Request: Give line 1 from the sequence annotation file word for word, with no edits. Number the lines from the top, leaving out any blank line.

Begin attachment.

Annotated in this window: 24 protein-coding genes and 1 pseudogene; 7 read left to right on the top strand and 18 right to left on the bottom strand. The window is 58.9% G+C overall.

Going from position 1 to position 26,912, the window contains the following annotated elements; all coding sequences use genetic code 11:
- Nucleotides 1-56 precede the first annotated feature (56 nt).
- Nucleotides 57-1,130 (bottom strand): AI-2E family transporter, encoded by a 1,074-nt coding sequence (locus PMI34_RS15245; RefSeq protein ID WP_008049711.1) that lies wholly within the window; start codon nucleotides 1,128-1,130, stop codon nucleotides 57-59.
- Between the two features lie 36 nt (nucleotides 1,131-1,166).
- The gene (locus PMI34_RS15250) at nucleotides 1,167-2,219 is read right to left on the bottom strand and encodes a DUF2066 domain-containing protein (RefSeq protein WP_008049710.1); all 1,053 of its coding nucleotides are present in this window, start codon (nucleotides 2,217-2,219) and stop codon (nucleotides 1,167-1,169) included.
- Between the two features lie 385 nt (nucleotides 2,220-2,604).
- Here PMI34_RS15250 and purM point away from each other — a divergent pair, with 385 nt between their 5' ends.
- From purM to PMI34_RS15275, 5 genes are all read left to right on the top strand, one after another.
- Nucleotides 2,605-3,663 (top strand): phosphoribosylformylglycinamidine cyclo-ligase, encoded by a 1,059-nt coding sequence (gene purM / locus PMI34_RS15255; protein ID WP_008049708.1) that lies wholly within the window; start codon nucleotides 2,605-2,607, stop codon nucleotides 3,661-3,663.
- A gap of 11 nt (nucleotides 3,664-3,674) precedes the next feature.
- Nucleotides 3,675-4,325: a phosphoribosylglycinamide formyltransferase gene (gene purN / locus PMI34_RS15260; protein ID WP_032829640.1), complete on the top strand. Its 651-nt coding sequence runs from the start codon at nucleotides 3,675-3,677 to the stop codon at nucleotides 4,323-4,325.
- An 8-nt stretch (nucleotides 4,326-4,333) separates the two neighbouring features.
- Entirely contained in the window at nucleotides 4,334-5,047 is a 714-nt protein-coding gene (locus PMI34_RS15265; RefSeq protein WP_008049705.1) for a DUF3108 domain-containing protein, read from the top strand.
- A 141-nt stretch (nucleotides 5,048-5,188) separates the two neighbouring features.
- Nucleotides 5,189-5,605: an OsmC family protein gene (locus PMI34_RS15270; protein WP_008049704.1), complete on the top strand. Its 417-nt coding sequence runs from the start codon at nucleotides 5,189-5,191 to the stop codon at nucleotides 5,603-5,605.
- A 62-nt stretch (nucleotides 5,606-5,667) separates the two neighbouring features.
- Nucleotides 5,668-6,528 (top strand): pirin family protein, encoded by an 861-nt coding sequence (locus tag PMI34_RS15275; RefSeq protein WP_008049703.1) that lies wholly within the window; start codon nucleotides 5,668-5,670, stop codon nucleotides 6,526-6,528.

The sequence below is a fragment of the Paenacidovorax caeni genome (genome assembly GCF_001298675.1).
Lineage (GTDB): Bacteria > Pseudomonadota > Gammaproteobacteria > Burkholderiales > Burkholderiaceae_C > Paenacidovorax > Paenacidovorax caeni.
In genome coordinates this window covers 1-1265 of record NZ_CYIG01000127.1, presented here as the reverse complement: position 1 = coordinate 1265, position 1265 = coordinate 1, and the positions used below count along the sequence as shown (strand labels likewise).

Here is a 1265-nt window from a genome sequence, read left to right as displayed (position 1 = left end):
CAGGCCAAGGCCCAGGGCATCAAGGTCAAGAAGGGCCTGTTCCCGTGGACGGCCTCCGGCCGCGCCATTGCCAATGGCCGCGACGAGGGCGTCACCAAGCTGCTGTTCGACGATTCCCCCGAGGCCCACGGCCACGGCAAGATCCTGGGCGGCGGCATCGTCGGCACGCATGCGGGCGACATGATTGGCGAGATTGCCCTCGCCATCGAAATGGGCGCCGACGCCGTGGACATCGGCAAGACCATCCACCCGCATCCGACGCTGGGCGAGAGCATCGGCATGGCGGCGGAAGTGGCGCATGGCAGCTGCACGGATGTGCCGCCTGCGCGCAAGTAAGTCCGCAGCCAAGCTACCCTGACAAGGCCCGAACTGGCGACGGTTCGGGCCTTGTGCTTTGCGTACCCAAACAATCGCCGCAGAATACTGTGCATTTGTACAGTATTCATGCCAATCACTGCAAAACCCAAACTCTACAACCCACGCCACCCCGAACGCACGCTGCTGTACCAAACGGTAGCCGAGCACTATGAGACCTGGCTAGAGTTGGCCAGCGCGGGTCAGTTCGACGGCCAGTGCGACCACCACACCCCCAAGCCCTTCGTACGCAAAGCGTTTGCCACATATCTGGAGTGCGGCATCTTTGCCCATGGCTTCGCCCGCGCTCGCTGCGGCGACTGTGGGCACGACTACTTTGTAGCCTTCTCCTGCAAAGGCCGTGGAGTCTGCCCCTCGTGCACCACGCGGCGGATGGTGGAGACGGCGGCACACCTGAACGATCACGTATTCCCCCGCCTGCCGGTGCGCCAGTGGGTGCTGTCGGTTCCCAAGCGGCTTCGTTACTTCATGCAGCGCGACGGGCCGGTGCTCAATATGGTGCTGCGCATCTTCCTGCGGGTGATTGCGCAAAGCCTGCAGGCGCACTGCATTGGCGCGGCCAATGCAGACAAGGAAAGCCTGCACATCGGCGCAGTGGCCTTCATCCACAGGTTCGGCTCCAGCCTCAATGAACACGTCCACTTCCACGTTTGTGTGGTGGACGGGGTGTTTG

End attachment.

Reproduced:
Annotated in this window: 24 protein-coding genes and 1 pseudogene; 7 read left to right on the top strand and 18 right to left on the bottom strand. The window is 58.9% G+C overall.